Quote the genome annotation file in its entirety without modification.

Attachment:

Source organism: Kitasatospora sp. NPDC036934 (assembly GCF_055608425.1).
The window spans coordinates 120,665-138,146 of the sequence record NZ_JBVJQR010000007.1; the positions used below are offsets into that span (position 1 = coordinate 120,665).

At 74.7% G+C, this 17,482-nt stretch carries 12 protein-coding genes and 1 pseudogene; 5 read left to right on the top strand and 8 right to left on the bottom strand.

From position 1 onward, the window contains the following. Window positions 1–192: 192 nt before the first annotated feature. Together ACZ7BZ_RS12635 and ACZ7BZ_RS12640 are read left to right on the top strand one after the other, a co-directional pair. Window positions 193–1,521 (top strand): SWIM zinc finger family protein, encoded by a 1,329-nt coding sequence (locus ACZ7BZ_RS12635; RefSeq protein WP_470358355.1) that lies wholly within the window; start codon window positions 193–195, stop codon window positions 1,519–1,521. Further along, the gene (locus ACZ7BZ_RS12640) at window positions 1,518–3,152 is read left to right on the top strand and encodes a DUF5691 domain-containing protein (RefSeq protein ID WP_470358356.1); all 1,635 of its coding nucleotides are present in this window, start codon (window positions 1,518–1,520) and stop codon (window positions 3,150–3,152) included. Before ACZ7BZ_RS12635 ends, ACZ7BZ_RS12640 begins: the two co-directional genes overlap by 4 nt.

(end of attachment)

Source organism: Kitasatospora sp. NPDC036934 (assembly GCF_055608425.1).
The window spans coordinates 120,665-138,146 of the sequence record NZ_JBVJQR010000007.1; the positions used below are offsets into that span (position 1 = coordinate 120,665).

At 74.7% G+C, this 17,482-nt stretch carries 12 protein-coding genes and 1 pseudogene; 5 read left to right on the top strand and 8 right to left on the bottom strand.

From position 1 onward, the window contains the following. Window positions 1–192: 192 nt before the first annotated feature. Together ACZ7BZ_RS12635 and ACZ7BZ_RS12640 are read left to right on the top strand one after the other, a co-directional pair. Window positions 193–1,521 (top strand): SWIM zinc finger family protein, encoded by a 1,329-nt coding sequence (locus ACZ7BZ_RS12635; RefSeq protein WP_470358355.1) that lies wholly within the window; start codon window positions 193–195, stop codon window positions 1,519–1,521. Further along, the gene (locus ACZ7BZ_RS12640) at window positions 1,518–3,152 is read left to right on the top strand and encodes a DUF5691 domain-containing protein (RefSeq protein ID WP_470358356.1); all 1,635 of its coding nucleotides are present in this window, start codon (window positions 1,518–1,520) and stop codon (window positions 3,150–3,152) included. Before ACZ7BZ_RS12635 ends, ACZ7BZ_RS12640 begins: the two co-directional genes overlap by 4 nt.